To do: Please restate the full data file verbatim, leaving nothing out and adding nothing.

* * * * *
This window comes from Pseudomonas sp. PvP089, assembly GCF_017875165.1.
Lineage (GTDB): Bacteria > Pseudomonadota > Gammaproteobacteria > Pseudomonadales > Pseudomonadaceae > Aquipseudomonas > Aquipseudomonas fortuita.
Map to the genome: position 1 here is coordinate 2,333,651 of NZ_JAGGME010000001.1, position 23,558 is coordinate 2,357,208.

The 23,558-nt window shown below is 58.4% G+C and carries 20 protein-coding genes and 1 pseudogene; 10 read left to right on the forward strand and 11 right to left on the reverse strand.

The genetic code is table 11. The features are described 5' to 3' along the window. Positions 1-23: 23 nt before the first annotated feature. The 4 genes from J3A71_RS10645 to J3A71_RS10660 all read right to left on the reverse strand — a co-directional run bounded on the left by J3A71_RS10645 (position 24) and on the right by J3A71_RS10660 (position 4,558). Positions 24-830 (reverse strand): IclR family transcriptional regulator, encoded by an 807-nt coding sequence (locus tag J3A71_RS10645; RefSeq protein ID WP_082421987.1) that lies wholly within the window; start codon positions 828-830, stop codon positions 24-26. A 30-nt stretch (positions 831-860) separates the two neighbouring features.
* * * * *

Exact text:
This window comes from Pseudomonas sp. PvP089, assembly GCF_017875165.1.
Lineage (GTDB): Bacteria > Pseudomonadota > Gammaproteobacteria > Pseudomonadales > Pseudomonadaceae > Aquipseudomonas > Aquipseudomonas fortuita.
Map to the genome: position 1 here is coordinate 2,333,651 of NZ_JAGGME010000001.1, position 23,558 is coordinate 2,357,208.

The 23,558-nt window shown below is 58.4% G+C and carries 20 protein-coding genes and 1 pseudogene; 10 read left to right on the forward strand and 11 right to left on the reverse strand.

The genetic code is table 11. The features are described 5' to 3' along the window. Positions 1-23: 23 nt before the first annotated feature. The 4 genes from J3A71_RS10645 to J3A71_RS10660 all read right to left on the reverse strand — a co-directional run bounded on the left by J3A71_RS10645 (position 24) and on the right by J3A71_RS10660 (position 4,558). Positions 24-830 (reverse strand): IclR family transcriptional regulator, encoded by an 807-nt coding sequence (locus tag J3A71_RS10645; RefSeq protein ID WP_082421987.1) that lies wholly within the window; start codon positions 828-830, stop codon positions 24-26. A 30-nt stretch (positions 831-860) separates the two neighbouring features.